The next viral game for the iPad may be one designed by medical researchers at Yale.

Decades of evidence in psychology has established that people often respond differently to an equivalent message framed as a gain or a loss. When researchers at the Yale School of Medicine explored how young adults responded to the framing of messages about sexual health, the team discovered that adolescents believe a combination of gain- and loss-framed messages would be most effective at reducing risky behaviors. The findings, which appeared in the journal Health Education Research on Jan. 21, have already been incorporated into a video game for the iPad called “PlayForward Elm City Stories,” that encourages youths to avoid risk behaviors.

“This study shows that, unlike previous conducted studies which show that positive framed messaging is inspiring for adults, a mixture of gain-framed and loss-framed may be more motivating for young teens when we are trying to persuade them to not initiate sexual activity,” said Deepa Camenga, a co-author of the study and instructor in pediatrics at the Yale School of Medicine.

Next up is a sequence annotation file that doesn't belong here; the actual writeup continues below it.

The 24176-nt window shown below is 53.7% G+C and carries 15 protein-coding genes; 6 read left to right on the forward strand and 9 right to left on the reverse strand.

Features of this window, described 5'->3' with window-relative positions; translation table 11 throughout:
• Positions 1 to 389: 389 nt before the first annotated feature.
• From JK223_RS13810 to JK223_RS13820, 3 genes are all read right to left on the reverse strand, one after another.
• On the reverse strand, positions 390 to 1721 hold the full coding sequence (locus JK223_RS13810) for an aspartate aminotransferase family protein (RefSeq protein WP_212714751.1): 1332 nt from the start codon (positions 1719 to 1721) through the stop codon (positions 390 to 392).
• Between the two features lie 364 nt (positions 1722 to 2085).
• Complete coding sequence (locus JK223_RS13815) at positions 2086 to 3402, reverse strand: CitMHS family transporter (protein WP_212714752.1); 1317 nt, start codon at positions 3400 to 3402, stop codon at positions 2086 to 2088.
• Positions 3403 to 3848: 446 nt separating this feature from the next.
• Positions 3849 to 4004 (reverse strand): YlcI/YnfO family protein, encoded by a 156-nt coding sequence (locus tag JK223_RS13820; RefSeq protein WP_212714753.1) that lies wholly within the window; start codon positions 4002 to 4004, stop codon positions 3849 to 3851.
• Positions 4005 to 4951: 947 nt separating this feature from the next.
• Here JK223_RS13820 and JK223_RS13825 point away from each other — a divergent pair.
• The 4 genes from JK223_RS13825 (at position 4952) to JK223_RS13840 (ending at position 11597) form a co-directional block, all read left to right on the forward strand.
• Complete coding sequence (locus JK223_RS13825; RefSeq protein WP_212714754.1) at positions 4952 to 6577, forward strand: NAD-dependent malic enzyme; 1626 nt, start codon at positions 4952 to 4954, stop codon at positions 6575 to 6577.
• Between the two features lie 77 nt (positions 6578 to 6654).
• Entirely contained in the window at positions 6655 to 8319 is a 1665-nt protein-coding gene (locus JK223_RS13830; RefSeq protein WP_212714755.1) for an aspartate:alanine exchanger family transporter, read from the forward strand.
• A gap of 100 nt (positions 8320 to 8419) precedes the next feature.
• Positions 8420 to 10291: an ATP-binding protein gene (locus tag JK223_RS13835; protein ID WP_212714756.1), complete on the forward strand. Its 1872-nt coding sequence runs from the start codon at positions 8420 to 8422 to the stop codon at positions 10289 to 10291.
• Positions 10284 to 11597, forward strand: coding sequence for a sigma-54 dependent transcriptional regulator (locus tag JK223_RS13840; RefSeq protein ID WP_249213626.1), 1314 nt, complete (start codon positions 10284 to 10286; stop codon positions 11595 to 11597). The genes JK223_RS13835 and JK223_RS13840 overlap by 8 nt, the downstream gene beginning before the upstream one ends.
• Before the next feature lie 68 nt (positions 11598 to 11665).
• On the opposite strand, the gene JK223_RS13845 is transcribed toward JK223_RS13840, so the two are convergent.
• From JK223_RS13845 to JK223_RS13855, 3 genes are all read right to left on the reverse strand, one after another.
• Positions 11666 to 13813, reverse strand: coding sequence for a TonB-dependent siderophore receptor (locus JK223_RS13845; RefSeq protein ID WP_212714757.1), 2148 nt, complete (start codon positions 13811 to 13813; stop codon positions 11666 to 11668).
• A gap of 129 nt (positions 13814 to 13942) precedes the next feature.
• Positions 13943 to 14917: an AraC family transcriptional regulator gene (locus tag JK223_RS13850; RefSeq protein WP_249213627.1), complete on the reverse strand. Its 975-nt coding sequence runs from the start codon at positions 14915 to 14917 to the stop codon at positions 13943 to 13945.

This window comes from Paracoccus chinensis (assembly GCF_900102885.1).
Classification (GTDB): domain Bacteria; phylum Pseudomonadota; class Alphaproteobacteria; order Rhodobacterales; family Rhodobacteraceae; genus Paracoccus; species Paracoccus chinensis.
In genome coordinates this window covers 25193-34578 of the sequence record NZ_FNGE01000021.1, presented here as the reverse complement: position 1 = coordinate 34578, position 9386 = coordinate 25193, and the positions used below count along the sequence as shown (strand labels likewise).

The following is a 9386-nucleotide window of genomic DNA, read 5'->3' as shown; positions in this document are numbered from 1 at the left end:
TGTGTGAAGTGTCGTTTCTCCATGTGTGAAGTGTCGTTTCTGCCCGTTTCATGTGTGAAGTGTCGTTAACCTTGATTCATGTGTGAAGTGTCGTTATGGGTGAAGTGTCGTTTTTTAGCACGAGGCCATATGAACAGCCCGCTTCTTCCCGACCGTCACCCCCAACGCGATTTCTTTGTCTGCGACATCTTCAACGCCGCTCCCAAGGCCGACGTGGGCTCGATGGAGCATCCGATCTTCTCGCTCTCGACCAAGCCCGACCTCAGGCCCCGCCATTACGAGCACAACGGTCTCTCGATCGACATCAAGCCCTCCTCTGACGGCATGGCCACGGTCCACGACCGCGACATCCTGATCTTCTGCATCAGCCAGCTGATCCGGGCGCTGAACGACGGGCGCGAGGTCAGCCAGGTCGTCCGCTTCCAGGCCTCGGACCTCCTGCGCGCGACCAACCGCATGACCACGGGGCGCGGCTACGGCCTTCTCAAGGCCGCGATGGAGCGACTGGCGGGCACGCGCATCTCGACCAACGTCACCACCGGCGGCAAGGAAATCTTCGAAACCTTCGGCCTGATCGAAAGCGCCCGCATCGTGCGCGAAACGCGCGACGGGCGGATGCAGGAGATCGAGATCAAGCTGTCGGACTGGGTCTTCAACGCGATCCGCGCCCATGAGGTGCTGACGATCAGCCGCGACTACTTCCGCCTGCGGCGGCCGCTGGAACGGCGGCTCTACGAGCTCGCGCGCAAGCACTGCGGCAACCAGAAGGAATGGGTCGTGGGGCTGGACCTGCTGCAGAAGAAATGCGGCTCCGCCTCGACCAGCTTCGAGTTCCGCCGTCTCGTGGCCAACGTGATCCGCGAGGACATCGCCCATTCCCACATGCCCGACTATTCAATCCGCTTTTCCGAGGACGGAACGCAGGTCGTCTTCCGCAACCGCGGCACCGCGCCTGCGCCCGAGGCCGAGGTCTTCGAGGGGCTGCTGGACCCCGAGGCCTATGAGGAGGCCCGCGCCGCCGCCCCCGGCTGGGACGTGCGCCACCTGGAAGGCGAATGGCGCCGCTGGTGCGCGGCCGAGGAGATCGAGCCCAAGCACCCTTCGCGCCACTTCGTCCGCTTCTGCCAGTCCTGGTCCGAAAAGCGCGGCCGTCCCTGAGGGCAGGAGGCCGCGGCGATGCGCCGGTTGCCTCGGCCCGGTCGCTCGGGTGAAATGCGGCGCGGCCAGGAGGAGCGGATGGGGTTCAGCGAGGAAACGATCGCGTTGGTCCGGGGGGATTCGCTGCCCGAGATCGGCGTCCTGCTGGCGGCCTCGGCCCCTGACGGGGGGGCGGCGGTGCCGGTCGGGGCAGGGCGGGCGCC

To explore which framing methods would be most effective at delaying sexual activity among adolescents, Camenga and her team asked youth aged 10-14 years old to create posters advocating certain aspects of sexual health.

The majority of the posters and discussions contained both gain messages like “By not having sex at a young age, you are more likely to get an education,” and loss messages, including “If you go have kids, underage, you can’t do nothing anymore.”

Of the 26 posters, sixty-nine percent contained both gain and loss framed content, 19 percent contained only loss-framed content and 12 percent only gain-framed content. Most gain-framed messages focused on academic achievement and a healthy lifestyle, while most loss-framed messages concentrated on pregnancies and HIV/AIDS.

“PlayForward Elm City Stories,” which was released as a clinical trial in February 2013 and is currently available for public download, features a combination of gain and loss messages that the researchers found most preferred by the adolescents, said Lindsey Duncan, a study co-author and professor in the department of kinesiology & physical education at McGill.

Duncan said the research team decided to apply the findings to video games in particular because many adolescents naturally gravitate toward the medium.

“We hope that other groups will take some of these findings and use them to help adolescents, perhaps through other means,” she said.

For Lynn Fiellin, a Yale co-author and professor of medicine at the Yale School of Medicine, the next step in the research includes exploring how framing affects actual risk behaviors outside of the lab.

According to the Centers for Disease Control and Prevention, 39 percent of new HIV infections in 2009 came from individuals aged 13-29.